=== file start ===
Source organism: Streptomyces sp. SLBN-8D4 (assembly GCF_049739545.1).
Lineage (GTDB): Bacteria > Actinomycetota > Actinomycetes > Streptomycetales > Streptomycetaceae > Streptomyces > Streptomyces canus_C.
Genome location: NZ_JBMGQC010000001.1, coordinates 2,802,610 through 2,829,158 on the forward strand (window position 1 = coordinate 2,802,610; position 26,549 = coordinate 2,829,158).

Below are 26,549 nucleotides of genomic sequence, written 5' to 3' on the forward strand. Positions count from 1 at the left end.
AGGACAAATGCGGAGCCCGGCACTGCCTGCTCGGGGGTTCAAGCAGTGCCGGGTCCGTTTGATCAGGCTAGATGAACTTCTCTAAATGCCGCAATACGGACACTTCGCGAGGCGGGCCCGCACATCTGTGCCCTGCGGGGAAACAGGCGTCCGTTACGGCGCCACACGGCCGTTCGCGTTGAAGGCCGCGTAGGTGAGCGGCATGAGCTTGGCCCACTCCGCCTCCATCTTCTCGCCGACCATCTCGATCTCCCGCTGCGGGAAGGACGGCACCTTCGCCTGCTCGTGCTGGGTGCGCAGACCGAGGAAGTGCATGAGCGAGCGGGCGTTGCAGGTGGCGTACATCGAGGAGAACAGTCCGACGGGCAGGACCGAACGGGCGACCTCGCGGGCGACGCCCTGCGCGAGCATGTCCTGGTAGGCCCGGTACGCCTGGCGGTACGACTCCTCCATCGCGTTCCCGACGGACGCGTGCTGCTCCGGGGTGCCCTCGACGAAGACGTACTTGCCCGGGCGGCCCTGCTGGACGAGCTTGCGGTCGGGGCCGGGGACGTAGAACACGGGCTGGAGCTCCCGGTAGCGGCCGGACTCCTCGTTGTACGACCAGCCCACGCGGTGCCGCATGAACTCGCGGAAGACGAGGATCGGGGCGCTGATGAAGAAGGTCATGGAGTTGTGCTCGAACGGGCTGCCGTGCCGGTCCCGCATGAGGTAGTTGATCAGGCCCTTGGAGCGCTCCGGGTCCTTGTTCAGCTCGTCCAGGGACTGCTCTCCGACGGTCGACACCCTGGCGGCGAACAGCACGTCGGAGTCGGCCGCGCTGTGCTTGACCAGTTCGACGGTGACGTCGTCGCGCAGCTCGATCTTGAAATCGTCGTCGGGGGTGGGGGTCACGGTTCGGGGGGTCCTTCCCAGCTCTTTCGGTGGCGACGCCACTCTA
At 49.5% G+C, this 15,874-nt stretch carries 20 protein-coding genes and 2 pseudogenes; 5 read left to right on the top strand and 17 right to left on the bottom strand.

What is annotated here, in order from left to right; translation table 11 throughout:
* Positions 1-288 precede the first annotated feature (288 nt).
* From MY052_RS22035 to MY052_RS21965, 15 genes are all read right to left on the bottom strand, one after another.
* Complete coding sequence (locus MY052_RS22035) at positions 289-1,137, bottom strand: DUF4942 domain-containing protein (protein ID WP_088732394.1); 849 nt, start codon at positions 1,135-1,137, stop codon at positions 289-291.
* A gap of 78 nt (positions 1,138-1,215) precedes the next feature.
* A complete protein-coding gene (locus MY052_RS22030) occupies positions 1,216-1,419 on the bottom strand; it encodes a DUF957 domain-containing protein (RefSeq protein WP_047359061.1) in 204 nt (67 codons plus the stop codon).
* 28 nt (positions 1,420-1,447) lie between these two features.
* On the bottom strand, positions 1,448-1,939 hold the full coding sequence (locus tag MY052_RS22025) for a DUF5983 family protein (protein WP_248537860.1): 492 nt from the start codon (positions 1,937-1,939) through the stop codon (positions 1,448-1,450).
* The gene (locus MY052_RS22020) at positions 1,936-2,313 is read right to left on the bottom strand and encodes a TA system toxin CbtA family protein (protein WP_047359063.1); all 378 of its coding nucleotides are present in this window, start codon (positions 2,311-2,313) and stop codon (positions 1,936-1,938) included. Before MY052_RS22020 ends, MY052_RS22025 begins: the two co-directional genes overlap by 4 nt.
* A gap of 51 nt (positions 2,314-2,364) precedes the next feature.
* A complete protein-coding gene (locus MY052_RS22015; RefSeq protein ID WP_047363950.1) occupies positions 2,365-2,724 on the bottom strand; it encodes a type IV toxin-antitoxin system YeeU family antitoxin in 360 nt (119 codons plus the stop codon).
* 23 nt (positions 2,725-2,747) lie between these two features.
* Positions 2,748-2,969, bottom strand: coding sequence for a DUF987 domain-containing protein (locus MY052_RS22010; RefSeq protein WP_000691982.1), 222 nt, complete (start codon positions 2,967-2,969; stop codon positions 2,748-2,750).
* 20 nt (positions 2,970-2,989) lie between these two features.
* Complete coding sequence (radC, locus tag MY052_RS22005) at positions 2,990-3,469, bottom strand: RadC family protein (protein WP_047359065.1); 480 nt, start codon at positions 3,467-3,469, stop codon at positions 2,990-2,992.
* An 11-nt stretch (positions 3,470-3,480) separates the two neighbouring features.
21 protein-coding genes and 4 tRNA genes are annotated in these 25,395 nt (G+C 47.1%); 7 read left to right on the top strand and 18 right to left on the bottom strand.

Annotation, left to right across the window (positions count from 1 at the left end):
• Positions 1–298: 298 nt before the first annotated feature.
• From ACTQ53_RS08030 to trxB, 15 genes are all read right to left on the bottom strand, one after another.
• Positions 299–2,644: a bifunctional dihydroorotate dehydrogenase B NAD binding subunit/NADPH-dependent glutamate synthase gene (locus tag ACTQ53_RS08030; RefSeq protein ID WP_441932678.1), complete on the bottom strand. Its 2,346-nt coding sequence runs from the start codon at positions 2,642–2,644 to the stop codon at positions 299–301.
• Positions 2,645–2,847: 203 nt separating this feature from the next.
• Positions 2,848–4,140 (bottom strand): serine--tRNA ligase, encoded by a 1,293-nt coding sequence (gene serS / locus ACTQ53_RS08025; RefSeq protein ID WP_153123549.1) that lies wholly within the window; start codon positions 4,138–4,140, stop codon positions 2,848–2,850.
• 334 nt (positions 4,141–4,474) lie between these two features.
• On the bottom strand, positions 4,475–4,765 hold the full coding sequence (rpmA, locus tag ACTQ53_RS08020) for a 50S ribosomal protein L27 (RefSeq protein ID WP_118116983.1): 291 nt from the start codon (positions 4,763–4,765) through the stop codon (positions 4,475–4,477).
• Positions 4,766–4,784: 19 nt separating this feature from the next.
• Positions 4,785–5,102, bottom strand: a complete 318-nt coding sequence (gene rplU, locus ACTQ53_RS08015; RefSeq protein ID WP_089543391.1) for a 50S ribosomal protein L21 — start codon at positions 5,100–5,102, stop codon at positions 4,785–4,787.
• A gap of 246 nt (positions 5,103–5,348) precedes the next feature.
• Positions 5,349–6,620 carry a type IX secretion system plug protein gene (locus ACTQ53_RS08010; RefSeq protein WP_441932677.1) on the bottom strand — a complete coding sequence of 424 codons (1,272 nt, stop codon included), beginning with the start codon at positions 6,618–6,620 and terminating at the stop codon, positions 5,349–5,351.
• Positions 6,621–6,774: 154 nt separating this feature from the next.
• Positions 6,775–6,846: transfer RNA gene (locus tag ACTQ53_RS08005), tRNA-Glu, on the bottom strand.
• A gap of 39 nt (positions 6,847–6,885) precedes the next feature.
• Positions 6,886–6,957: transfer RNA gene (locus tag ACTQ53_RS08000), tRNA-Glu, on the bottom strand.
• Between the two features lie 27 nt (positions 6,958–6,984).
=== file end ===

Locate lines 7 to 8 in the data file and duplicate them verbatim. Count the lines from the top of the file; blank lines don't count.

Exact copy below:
What is annotated here, in order from left to right; translation table 11 throughout:
* Positions 1-288 precede the first annotated feature (288 nt).